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HERRIMAN -- Wildfires throughout the state have recently tested communities and their preparedness for disasters. Residents in New Harmony, Scofield and Skull Valley have been evacuated in the past month.
Now many Herriman residents know what to do, thanks to a large disaster drill Saturday morning. The scenario was a fast-moving wildfire approaching homes within city limits.
Herriman plans drills like this one every six months. "We believe the continued practice will make us more efficient," said Coralee Moser, a coordinator for Herriman's Community Emergency Response Team, or CERT.
CERT volunteers went door-to-door to let residents know they were practicing in the event of a real emergency. "It's very important we run through these drills because it's through these drills we find out things we're doing right and things we're doing wrong," said Matt Gallegos, one of the CERT volunteers.
Gallegos and Angela Kingery visited homes in the High Country Estates section of Herriman. Wildfires have come close to homes in this area before.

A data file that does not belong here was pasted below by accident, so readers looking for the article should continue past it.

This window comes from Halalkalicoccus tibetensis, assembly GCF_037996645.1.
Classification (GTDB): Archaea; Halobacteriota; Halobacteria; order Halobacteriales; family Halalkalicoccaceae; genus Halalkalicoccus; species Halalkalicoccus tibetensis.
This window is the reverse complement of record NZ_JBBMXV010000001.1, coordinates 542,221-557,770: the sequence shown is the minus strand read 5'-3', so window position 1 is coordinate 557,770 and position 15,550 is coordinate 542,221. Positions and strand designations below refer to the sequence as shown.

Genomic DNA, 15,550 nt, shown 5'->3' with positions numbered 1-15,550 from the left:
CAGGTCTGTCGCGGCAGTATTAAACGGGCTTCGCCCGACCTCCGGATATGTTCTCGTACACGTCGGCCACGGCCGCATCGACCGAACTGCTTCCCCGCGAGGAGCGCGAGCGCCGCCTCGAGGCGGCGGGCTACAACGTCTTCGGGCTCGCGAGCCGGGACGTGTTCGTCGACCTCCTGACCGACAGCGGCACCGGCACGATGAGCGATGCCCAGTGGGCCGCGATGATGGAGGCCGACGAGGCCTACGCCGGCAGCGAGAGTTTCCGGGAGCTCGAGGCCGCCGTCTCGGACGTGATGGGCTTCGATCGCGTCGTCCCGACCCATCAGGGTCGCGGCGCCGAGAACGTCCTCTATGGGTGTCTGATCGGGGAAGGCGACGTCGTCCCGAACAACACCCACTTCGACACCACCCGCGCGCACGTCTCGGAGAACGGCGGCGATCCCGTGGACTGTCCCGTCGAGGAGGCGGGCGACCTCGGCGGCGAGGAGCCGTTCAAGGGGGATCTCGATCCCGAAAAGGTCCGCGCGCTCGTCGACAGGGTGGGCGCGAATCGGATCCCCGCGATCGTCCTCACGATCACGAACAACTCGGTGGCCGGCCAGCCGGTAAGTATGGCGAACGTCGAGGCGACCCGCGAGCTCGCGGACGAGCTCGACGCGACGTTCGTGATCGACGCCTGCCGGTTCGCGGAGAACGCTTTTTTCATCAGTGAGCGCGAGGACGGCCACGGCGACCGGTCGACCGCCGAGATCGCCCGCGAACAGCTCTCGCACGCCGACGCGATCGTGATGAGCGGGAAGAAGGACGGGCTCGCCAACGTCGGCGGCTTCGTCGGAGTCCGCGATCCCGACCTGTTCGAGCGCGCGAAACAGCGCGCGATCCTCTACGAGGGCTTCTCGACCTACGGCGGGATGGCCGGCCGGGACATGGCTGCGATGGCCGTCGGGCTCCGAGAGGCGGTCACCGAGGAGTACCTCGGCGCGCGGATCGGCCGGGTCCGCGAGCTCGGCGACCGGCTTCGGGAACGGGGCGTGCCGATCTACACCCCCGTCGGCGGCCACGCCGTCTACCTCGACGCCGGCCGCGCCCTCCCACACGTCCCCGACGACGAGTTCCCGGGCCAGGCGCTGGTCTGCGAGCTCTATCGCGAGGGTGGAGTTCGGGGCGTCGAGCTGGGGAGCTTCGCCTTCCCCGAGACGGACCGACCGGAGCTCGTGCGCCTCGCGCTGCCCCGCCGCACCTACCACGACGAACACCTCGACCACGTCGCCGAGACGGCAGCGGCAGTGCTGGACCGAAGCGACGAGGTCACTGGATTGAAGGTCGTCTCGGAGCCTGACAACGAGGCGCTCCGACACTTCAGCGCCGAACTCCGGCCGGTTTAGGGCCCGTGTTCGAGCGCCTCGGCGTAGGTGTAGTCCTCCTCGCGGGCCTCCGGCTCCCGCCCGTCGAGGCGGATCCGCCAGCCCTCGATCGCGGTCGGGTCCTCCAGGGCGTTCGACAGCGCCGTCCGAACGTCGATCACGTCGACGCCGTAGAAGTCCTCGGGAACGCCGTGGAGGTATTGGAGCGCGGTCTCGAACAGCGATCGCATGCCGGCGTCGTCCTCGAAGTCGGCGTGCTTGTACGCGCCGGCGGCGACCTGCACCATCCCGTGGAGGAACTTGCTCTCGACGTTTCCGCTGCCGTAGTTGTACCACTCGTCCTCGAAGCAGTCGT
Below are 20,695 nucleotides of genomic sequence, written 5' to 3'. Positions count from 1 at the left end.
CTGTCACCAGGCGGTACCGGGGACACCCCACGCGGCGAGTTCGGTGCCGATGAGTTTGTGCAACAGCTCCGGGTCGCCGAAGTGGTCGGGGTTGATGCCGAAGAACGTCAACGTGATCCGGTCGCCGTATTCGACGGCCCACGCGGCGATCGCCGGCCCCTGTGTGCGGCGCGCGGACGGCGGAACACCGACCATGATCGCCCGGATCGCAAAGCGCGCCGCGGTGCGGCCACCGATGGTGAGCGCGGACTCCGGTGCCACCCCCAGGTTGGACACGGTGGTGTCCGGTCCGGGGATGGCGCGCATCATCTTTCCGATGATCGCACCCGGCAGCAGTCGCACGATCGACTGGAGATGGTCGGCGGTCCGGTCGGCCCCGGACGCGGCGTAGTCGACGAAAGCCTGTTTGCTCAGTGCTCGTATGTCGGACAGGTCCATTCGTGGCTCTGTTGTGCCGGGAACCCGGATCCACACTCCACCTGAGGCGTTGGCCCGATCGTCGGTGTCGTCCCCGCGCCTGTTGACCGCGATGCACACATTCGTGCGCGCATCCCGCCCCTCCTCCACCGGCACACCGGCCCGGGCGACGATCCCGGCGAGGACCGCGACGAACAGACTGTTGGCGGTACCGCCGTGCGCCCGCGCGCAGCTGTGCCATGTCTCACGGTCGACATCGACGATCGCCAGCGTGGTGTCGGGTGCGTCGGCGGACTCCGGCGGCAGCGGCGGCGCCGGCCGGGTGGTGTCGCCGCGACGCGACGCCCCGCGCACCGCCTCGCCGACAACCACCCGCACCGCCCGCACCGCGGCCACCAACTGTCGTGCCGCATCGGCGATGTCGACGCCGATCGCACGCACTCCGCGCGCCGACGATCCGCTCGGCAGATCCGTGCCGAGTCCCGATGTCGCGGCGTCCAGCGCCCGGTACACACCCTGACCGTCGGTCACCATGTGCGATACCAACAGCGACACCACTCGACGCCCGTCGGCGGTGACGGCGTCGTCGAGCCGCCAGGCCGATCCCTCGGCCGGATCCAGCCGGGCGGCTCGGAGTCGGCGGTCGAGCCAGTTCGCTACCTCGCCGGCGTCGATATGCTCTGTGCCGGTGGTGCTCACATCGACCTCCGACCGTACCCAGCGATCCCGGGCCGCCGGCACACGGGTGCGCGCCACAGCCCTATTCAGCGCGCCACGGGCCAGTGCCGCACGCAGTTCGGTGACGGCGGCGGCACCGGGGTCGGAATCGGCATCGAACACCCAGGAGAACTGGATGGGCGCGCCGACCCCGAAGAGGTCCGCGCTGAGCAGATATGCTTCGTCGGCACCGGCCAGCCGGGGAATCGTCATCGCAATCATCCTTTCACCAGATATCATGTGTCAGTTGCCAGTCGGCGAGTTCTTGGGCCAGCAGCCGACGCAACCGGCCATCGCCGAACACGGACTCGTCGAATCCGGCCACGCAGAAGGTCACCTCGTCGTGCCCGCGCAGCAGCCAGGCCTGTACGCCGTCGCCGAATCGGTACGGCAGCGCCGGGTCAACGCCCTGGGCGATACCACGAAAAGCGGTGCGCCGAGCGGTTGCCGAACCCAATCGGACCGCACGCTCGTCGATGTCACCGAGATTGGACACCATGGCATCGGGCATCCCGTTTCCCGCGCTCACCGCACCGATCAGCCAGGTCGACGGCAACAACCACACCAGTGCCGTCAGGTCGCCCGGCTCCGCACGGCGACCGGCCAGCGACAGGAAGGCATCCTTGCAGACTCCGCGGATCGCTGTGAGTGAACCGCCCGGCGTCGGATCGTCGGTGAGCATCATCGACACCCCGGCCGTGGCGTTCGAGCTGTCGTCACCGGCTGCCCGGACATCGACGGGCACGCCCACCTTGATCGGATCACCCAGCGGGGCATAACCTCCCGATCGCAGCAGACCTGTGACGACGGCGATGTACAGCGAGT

"We have wildfires up here every few years, and so we felt like this is a really important scenario to practice," said Moser, who helped coordinate teams from Herriman City Hall.
Gallegos and Kingery spoke to residents and handed out pamphlets on what to do in a real emergency, as well as how to keep their homes safe from wildfires.
"This makes me feel comfortable in a weird way," said Kingery. "It makes me feel like I'm helping other people, but I'm also helping myself more than the other people. I know I can help my family if there was ever a real emergency."
CERT members notified other CERT members on their phone tree to mobilize teams to neighborhoods.
One command post was set up in the Herriman Cove area. HAM radio operators coordinated with teams walking through neighborhoods to make sure as many homes as possible were visited.
"The more we practice, the better we're going to get at it," said Gallegos.
Representatives from Copperton and the Sugar House neighborhood of Salt Lake City were in Herriman to watch the drill. They're planning to stage similar emergency drills in the future and wanted to see how an experienced city like Herriman assigned tasks.
"It's wonderful to see that everyone is interested in emergency preparedness and wanting to be more effective in their own areas," said Moser. "We learned a lot from Draper when they had a big fire in Corner Canyon."
Leaders say they'll evaluate the drill to identify what worked, and more importantly, what didn't.